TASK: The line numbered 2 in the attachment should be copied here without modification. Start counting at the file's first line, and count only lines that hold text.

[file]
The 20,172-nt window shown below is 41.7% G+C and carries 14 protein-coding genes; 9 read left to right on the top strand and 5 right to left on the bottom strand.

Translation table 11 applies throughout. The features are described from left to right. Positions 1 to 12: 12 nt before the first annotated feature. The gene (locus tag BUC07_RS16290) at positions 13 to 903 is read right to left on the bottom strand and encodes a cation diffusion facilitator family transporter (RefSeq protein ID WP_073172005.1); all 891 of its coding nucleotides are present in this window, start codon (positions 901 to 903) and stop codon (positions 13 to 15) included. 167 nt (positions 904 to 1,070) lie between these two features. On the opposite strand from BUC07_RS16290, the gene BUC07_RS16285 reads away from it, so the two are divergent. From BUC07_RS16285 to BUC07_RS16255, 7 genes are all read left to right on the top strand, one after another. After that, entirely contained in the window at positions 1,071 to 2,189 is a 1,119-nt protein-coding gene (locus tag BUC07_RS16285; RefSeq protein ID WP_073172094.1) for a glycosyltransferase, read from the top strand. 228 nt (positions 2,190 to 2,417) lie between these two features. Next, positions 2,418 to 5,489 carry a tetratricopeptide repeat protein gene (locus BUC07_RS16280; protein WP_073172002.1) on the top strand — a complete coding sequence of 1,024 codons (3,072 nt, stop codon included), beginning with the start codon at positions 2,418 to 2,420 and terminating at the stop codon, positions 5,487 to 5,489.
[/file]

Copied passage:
Translation table 11 applies throughout. The features are described from left to right. Positions 1 to 12: 12 nt before the first annotated feature. The gene (locus tag BUC07_RS16290) at positions 13 to 903 is read right to left on the bottom strand and encodes a cation diffusion facilitator family transporter (RefSeq protein ID WP_073172005.1); all 891 of its coding nucleotides are present in this window, start codon (positions 901 to 903) and stop codon (positions 13 to 15) included. 167 nt (positions 904 to 1,070) lie between these two features. On the opposite strand from BUC07_RS16290, the gene BUC07_RS16285 reads away from it, so the two are divergent. From BUC07_RS16285 to BUC07_RS16255, 7 genes are all read left to right on the top strand, one after another. After that, entirely contained in the window at positions 1,071 to 2,189 is a 1,119-nt protein-coding gene (locus tag BUC07_RS16285; RefSeq protein ID WP_073172094.1) for a glycosyltransferase, read from the top strand. 228 nt (positions 2,190 to 2,417) lie between these two features. Next, positions 2,418 to 5,489 carry a tetratricopeptide repeat protein gene (locus BUC07_RS16280; protein WP_073172002.1) on the top strand — a complete coding sequence of 1,024 codons (3,072 nt, stop codon included), beginning with the start codon at positions 2,418 to 2,420 and terminating at the stop codon, positions 5,487 to 5,489.